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Definition of Space Aeronomy

by Gaston Kockarts


The word "AERONOMY" created by Sidney Chapman was officially introduced during the General Assembly of the International Union of Geodesy and Geophysics held in Rome in 1954, a few years before the launch of the first artificial satellite.

The purpose of this interdisciplinary field is to study any atmospheric region (earth, planet, satellite, comet) where ionization and photodissociationprocesses play a role. This implies that any concept, method or technique developed for the terrestrial atmosphere can be adapted to other bodies of the solar system.

This definition does not cover all the fields in which the Royal Belgian Institute for Space Aeronomy (BIRA-IASB) is or has been involved. Two books which are still considered as valuable references have been published in 1973.

Teperature Altitude

Fig. 1 Temperature distributions in the neutral atmosphere and electron concentrations for maximum and minimum solar activity.

In order to give a broad view of the atmospheric regions covered by aeronomy, the figure above shows the vertical distribution of the temperature in the earth's atmosphere and the vertical electron distribution in the ionosphere which is essentially a direct consequence of the ionizing effect of the solar ultraviolet radiation. The atmospheric nomenclature is indicated near the neutral temperature distribution. It can be seen that above 100 km altitude the atmosphere is much more variable with solar activity then at lower heights. High values correspond to maximum solar activity, and low values occur during the minimum of the eleven years solar cycle. Similar phenomena occur on other planets and the major objective of this text is to indicate where the Royal Belgian Institute for Space Aeronomy (BIRA-IASB) contributed to our present knowledge of the solar system.

At ground level atmospheric air contains essentially 78% of molecular nitrogen N2, 21% of molecular oxygen and 1% of argon Ar. When these gases are transported towards higher altitude, solar ultraviolet radiation progressively dissociates molecular oxygen. As a consequence of this dissociation atomic oxygen O becomes the most important constituent in the thermosphere.

The general hydrodynamic regime of the atmosphere evolves from mixing conditions below 100 km towards diffusive conditions for which light constituents decrease less with height. Observations of the decrease of the perigee of the satellite Echo 1, launched in 1960 at an altitude of 1000 km indicated the amount of atomic oxygen present at these heights is to low to give a satisfactory explanation. Among a long list of minor constituents present at ground level, one has to find one with two particular properties:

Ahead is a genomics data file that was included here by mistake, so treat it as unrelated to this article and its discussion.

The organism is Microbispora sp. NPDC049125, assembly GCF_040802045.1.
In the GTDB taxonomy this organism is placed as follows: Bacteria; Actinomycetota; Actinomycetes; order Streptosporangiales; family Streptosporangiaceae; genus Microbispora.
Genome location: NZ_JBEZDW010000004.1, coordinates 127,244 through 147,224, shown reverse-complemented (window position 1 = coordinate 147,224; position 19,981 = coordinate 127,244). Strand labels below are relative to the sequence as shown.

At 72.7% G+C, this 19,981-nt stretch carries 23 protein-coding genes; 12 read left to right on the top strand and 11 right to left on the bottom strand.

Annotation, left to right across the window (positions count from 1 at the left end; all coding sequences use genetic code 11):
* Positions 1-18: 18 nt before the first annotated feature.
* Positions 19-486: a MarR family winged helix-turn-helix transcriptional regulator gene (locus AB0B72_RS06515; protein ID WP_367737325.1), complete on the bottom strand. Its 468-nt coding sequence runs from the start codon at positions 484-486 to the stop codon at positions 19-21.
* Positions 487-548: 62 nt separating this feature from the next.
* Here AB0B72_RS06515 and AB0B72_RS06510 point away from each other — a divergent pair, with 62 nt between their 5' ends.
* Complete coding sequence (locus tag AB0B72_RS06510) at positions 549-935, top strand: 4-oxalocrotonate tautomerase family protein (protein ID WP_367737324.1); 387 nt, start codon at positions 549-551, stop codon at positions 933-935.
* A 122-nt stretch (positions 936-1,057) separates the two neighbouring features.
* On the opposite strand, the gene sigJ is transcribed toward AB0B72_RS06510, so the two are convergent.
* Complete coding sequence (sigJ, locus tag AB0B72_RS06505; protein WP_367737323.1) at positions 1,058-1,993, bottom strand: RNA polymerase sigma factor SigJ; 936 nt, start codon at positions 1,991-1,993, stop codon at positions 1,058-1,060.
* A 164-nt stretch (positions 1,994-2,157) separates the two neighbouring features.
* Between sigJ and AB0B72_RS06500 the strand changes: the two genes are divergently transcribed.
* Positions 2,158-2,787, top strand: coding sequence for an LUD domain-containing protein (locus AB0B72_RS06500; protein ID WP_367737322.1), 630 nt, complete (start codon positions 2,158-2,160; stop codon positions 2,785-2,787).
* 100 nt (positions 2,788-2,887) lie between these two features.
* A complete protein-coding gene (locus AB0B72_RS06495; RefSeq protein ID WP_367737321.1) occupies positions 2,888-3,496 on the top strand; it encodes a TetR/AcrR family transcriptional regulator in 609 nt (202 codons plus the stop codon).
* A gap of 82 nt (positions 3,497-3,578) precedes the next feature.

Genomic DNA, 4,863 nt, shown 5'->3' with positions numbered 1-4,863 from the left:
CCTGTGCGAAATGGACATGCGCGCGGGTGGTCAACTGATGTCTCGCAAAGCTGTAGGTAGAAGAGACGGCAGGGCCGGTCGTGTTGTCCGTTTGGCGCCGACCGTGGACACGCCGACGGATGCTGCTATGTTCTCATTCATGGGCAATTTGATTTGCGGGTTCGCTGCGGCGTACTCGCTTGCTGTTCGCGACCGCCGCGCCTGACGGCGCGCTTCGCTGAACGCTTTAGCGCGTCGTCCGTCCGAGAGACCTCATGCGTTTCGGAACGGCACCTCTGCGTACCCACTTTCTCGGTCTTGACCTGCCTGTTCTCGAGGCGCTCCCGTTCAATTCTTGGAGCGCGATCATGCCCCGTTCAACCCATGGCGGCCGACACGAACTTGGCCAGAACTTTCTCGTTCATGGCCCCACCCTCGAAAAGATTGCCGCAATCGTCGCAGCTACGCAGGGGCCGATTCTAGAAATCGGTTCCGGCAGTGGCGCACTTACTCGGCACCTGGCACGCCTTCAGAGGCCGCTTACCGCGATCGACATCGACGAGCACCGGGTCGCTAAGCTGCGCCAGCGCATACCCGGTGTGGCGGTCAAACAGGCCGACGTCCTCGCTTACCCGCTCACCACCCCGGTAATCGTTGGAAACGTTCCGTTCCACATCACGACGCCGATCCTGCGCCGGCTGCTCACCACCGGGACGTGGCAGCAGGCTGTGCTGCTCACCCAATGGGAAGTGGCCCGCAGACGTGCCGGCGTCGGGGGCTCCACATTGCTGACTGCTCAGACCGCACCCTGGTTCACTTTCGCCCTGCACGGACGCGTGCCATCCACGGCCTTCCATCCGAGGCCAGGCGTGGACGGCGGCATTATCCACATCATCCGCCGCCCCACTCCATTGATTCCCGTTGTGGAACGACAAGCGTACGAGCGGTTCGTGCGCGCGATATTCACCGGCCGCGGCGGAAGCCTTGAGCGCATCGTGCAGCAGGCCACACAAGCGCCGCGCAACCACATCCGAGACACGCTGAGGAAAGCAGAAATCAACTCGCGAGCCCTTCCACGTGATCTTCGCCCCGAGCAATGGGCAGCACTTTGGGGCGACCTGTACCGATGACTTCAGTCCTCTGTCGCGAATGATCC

• it has to be very light so that the diffusive transport can bring it at high altitudes in the thermosphere
  • it must not be transformed by solar ultraviolet radiation or by chemical reactions.

Helium He, produced by radioactive decay of uranium and thorium in the crust and in the mantle of the earth, was a good candidate. It has been shown that a helium belt is surrounding the earth at heights above 500 km. Many concepts such as mean molecular mass, scale heights, transport properties in the thermosphere had to be adapted to this new situation. A problem is still not completely solved, namely the escape of helium from the atmosphere. Various mechanisms have been proposed but none is sufficient to explain why an accumulation of helium over geological times is not observed.

Since the beginning of the space age, a huge effort has been made to obtain upper atmospheric models capable to represent all variations observed above 100 km. Even isolated rocket experiments were used to test individual models. These models have contributed to define the Cospar International Reference Atmosphere and they reflect efficient international collaboration. Sometimes a very small paper can lead to a long and fruitful collaboration. Atomic hydrogen has an isotope called deuterium which is present approximately for 1 part in 10000 in water. Photodissociation of water vapor is the major source of atomic hydrogen in the upper atmosphere. Since atomic hydrogen is observable through the resonant scattering of solar Lyman alpha radiation at 121.6 nm, deuterium should be detectable by the same technique.

The first optical detection was performed during the Spacelab 1 mission in 1983. This technique allows also observations of terrestrial atomic hydrogen as well as interplanetary hydrogen. During the ATLAS 1 mission in 1992, a more sensitive instrument lead to excellent data on deuterium and atomic hydrogen. These measurements are related to the loss of water vapor in the interplanetary medium. A similar mechanism occurs on Mars and Venus, where the temperature and pressure conditions are completely different then on Earth.



The analysis of the penetration of solar radiation in an atmosphere requires a good knowledge of atomic and molecular quantities such as line positions, oscillator strength and absorption cross sections. The Schumann-Rungebands of molecular oxygen between 175 nm and 205 nm are a significant example since the absorption cross section can vary by several order of magnitude over a very short wavelength interval.